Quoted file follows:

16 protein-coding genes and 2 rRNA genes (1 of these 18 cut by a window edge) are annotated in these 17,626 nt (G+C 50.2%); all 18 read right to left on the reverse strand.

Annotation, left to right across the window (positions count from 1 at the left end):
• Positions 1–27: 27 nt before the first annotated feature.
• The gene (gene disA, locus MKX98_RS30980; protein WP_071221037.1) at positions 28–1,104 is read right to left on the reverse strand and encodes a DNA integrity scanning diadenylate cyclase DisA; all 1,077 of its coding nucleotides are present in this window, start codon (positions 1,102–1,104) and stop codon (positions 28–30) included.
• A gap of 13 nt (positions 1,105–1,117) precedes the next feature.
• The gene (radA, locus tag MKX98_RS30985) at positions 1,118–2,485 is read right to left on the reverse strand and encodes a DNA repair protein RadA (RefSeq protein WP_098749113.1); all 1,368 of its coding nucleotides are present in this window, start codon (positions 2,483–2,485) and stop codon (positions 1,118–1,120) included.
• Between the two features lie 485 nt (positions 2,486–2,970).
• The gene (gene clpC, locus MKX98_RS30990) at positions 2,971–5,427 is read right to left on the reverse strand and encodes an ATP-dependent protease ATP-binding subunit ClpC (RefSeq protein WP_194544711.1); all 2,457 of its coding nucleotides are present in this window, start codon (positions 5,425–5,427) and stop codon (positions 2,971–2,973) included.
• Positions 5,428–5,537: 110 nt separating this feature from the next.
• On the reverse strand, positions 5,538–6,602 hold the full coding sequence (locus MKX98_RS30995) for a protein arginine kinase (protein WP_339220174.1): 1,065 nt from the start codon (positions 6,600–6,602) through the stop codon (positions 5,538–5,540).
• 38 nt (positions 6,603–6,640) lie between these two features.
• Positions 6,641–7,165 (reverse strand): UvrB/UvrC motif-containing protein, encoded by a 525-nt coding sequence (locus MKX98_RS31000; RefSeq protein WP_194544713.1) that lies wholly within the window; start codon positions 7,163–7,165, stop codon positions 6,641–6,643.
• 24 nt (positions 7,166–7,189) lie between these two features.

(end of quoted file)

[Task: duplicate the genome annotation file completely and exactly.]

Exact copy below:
16 protein-coding genes and 2 rRNA genes (1 of these 18 cut by a window edge) are annotated in these 17,626 nt (G+C 50.2%); all 18 read right to left on the reverse strand.

Annotation, left to right across the window (positions count from 1 at the left end):
• Positions 1–27: 27 nt before the first annotated feature.
• The gene (gene disA, locus MKX98_RS30980; protein WP_071221037.1) at positions 28–1,104 is read right to left on the reverse strand and encodes a DNA integrity scanning diadenylate cyclase DisA; all 1,077 of its coding nucleotides are present in this window, start codon (positions 1,102–1,104) and stop codon (positions 28–30) included.
• A gap of 13 nt (positions 1,105–1,117) precedes the next feature.
• The gene (radA, locus tag MKX98_RS30985) at positions 1,118–2,485 is read right to left on the reverse strand and encodes a DNA repair protein RadA (RefSeq protein WP_098749113.1); all 1,368 of its coding nucleotides are present in this window, start codon (positions 2,483–2,485) and stop codon (positions 1,118–1,120) included.
• Between the two features lie 485 nt (positions 2,486–2,970).
• The gene (gene clpC, locus MKX98_RS30990) at positions 2,971–5,427 is read right to left on the reverse strand and encodes an ATP-dependent protease ATP-binding subunit ClpC (RefSeq protein WP_194544711.1); all 2,457 of its coding nucleotides are present in this window, start codon (positions 5,425–5,427) and stop codon (positions 2,971–2,973) included.
• Positions 5,428–5,537: 110 nt separating this feature from the next.
• On the reverse strand, positions 5,538–6,602 hold the full coding sequence (locus MKX98_RS30995) for a protein arginine kinase (protein WP_339220174.1): 1,065 nt from the start codon (positions 6,600–6,602) through the stop codon (positions 5,538–5,540).
• 38 nt (positions 6,603–6,640) lie between these two features.
• Positions 6,641–7,165 (reverse strand): UvrB/UvrC motif-containing protein, encoded by a 525-nt coding sequence (locus MKX98_RS31000; RefSeq protein WP_194544713.1) that lies wholly within the window; start codon positions 7,163–7,165, stop codon positions 6,641–6,643.
• 24 nt (positions 7,166–7,189) lie between these two features.